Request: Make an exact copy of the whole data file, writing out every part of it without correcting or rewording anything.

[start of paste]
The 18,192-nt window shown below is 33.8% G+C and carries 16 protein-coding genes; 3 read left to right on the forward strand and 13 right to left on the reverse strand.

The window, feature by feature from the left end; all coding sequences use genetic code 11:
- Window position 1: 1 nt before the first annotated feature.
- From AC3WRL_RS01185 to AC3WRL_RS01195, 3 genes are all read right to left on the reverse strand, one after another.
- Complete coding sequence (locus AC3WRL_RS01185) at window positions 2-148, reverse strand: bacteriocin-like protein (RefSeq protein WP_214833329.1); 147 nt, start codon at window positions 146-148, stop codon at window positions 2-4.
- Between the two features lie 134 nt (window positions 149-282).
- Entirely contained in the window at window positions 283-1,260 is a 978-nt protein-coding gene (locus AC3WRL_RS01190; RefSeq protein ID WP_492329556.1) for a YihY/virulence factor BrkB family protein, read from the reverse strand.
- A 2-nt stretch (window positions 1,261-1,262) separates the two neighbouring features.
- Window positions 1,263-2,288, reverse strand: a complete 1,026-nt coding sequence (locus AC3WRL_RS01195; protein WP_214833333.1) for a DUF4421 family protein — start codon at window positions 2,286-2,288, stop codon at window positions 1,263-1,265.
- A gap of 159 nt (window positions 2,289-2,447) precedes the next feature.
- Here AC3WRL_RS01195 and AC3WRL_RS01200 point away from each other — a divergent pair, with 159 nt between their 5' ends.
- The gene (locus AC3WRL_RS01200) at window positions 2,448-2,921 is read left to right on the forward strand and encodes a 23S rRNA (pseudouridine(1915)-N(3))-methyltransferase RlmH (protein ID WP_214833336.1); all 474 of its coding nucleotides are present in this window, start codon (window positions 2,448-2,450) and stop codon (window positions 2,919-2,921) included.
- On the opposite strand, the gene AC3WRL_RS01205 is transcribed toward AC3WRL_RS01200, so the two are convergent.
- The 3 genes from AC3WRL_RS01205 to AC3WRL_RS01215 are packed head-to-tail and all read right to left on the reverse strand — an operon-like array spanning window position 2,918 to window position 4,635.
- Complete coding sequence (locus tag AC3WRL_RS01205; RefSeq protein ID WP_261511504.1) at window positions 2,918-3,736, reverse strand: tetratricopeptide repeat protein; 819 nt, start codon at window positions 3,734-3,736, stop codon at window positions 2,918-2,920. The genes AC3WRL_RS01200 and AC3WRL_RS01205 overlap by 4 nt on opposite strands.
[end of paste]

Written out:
The 18,192-nt window shown below is 33.8% G+C and carries 16 protein-coding genes; 3 read left to right on the forward strand and 13 right to left on the reverse strand.

The window, feature by feature from the left end; all coding sequences use genetic code 11:
- Window position 1: 1 nt before the first annotated feature.
- From AC3WRL_RS01185 to AC3WRL_RS01195, 3 genes are all read right to left on the reverse strand, one after another.
- Complete coding sequence (locus AC3WRL_RS01185) at window positions 2-148, reverse strand: bacteriocin-like protein (RefSeq protein WP_214833329.1); 147 nt, start codon at window positions 146-148, stop codon at window positions 2-4.
- Between the two features lie 134 nt (window positions 149-282).
- Entirely contained in the window at window positions 283-1,260 is a 978-nt protein-coding gene (locus AC3WRL_RS01190; RefSeq protein ID WP_492329556.1) for a YihY/virulence factor BrkB family protein, read from the reverse strand.
- A 2-nt stretch (window positions 1,261-1,262) separates the two neighbouring features.
- Window positions 1,263-2,288, reverse strand: a complete 1,026-nt coding sequence (locus AC3WRL_RS01195; protein WP_214833333.1) for a DUF4421 family protein — start codon at window positions 2,286-2,288, stop codon at window positions 1,263-1,265.
- A gap of 159 nt (window positions 2,289-2,447) precedes the next feature.
- Here AC3WRL_RS01195 and AC3WRL_RS01200 point away from each other — a divergent pair, with 159 nt between their 5' ends.
- The gene (locus AC3WRL_RS01200) at window positions 2,448-2,921 is read left to right on the forward strand and encodes a 23S rRNA (pseudouridine(1915)-N(3))-methyltransferase RlmH (protein ID WP_214833336.1); all 474 of its coding nucleotides are present in this window, start codon (window positions 2,448-2,450) and stop codon (window positions 2,919-2,921) included.
- On the opposite strand, the gene AC3WRL_RS01205 is transcribed toward AC3WRL_RS01200, so the two are convergent.
- The 3 genes from AC3WRL_RS01205 to AC3WRL_RS01215 are packed head-to-tail and all read right to left on the reverse strand — an operon-like array spanning window position 2,918 to window position 4,635.
- Complete coding sequence (locus tag AC3WRL_RS01205; RefSeq protein ID WP_261511504.1) at window positions 2,918-3,736, reverse strand: tetratricopeptide repeat protein; 819 nt, start codon at window positions 3,734-3,736, stop codon at window positions 2,918-2,920. The genes AC3WRL_RS01200 and AC3WRL_RS01205 overlap by 4 nt on opposite strands.